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how to correct your posture
Maintaining a good posture is not just about looking good. (Although, you will look more confidant and thinner!)  A bad posture can cause some serious damage to anyone who has osteoporosis because it increases the risk of spinal bone fractures. Ouch! In a video we created below, Cathy demonstrates what a bad posture looks like. She then shows what a proper posture looks like.When you look at the proper posture you will see that the chin is slightly tucked and the shoulders are back and down so that the ear is in line with the shoulder and the shoulder is in...

abdominal crunches for osteoporosis
Here are some modifed crunch exercises for people with osteoporosis. Keep knees bent and sit on a partially deflated exercise ball for added support. Slowly roll yourself so that the ball is placed in the mid to low back region, with hands supporting the head and neck. (Only use your hands as a cushion; don't pull on your neck. Easiest way to do this is the keep your elbows wide). This exercise will strengthen the abdominal muscles in a safe way because the position of the spine is only moving from a very slight bit of extension to a "neutral spine."...

how to do a plan video
Quadruped exercises, which use all four limbs, help build strong bones. These exercises allow a person to perform safe strengthening while bearing weight through the legs and arms.   In this video, you will see Cathy perform exercises on her hands and knees, as well as lying on her stomach on a partially deflated ball. The first exercise is called reciprocal extension, meaning if the right arm comes up the left leg will come up at the same time. Not only is this beneficial for weight bearing but it strengthens the muscles on each side of the spine and the abdominal muscles....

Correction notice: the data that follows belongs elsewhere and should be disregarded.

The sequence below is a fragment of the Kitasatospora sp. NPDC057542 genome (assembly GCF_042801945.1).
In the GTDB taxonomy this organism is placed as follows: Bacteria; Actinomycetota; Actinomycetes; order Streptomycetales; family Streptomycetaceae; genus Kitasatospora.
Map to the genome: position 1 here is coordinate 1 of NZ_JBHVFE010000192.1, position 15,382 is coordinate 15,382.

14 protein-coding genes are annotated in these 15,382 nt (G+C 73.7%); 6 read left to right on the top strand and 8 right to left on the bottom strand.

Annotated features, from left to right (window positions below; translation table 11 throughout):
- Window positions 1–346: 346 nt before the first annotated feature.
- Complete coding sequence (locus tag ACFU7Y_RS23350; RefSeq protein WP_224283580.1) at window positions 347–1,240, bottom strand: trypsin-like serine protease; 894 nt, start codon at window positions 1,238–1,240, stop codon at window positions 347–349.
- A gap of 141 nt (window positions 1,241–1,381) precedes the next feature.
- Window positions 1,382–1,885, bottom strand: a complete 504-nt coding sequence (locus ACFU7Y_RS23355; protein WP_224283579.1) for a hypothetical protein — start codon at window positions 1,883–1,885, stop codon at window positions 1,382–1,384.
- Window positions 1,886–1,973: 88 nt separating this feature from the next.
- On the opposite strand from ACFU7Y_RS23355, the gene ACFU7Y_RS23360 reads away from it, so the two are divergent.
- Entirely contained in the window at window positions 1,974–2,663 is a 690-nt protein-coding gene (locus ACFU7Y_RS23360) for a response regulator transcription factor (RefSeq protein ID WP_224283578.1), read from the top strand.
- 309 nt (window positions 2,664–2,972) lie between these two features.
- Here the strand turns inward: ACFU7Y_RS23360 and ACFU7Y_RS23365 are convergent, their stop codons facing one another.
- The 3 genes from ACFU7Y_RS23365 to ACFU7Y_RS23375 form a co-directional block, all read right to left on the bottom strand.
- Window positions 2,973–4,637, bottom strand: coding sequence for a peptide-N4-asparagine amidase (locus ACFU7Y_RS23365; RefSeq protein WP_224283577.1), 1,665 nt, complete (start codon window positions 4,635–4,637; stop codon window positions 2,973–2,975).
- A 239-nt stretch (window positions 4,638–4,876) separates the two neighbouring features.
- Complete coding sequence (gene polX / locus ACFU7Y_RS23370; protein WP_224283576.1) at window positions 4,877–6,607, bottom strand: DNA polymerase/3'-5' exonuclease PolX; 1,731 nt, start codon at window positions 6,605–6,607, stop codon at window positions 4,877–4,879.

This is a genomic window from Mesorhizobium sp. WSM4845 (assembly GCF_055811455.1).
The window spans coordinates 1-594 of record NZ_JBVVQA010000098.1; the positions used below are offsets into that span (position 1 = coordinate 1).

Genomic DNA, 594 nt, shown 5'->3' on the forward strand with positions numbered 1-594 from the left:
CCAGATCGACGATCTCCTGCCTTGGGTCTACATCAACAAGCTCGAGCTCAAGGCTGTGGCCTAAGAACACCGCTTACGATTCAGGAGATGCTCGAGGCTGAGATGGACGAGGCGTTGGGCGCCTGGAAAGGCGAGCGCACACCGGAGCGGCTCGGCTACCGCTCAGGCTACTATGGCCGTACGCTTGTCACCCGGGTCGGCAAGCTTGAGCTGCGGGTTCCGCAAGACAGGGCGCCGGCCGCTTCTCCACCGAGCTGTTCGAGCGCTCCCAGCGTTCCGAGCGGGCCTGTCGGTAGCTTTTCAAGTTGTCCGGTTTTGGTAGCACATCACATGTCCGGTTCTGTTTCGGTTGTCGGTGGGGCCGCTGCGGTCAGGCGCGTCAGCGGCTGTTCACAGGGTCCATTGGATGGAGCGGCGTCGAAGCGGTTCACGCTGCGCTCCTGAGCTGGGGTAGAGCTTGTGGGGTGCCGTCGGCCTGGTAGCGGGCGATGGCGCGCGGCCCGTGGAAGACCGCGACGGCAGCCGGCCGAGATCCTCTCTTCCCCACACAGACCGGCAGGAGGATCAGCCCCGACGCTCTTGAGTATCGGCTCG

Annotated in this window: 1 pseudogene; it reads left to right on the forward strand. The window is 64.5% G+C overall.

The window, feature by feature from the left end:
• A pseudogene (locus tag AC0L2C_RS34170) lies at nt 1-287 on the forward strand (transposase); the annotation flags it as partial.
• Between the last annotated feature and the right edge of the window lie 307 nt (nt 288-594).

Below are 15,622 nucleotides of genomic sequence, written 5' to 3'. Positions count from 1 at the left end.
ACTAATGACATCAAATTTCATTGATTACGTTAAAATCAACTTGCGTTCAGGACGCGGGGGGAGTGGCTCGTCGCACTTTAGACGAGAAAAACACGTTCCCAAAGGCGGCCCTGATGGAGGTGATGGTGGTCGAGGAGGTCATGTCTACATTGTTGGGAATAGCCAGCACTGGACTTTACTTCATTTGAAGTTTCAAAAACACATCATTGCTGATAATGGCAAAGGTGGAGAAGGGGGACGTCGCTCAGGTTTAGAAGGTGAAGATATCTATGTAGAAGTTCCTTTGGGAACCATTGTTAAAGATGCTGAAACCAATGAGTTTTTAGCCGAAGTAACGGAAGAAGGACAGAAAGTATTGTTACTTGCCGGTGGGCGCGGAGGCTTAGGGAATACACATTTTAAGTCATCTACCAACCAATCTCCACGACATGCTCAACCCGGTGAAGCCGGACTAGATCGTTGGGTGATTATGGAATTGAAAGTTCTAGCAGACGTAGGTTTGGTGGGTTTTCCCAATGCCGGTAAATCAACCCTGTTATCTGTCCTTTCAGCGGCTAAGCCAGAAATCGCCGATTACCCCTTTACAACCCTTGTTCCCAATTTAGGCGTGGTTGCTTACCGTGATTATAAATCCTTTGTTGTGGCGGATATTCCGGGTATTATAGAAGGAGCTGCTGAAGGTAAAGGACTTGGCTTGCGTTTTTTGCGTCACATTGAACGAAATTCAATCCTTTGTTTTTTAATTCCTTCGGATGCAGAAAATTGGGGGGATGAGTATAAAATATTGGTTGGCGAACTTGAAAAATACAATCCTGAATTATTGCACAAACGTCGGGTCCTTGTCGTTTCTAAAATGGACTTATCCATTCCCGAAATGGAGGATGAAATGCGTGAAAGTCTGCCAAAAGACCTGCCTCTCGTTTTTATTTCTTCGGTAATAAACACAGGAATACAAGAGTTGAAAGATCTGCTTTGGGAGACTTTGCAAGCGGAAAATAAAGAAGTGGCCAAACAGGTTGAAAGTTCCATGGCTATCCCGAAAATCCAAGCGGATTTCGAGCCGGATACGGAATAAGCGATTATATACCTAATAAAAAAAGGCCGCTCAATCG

Posted by on in Health
Osteoporosis is defined as low bone mass or the deterioration of bone tissue. This can increase your risk for fractures of the spine, wrist, and hips. Fractures can occur all over the body, but these areas are where bone mineral density declines first, and most rapidly. How do we prevent our bones from becoming porous and what puts a person at risk? Research has proven that weight bearing exercises will build bone density through the spine and hips. This means exercising with weights while standing, and walking or jogging. Exercises done on the hands and knees will also target the upper...

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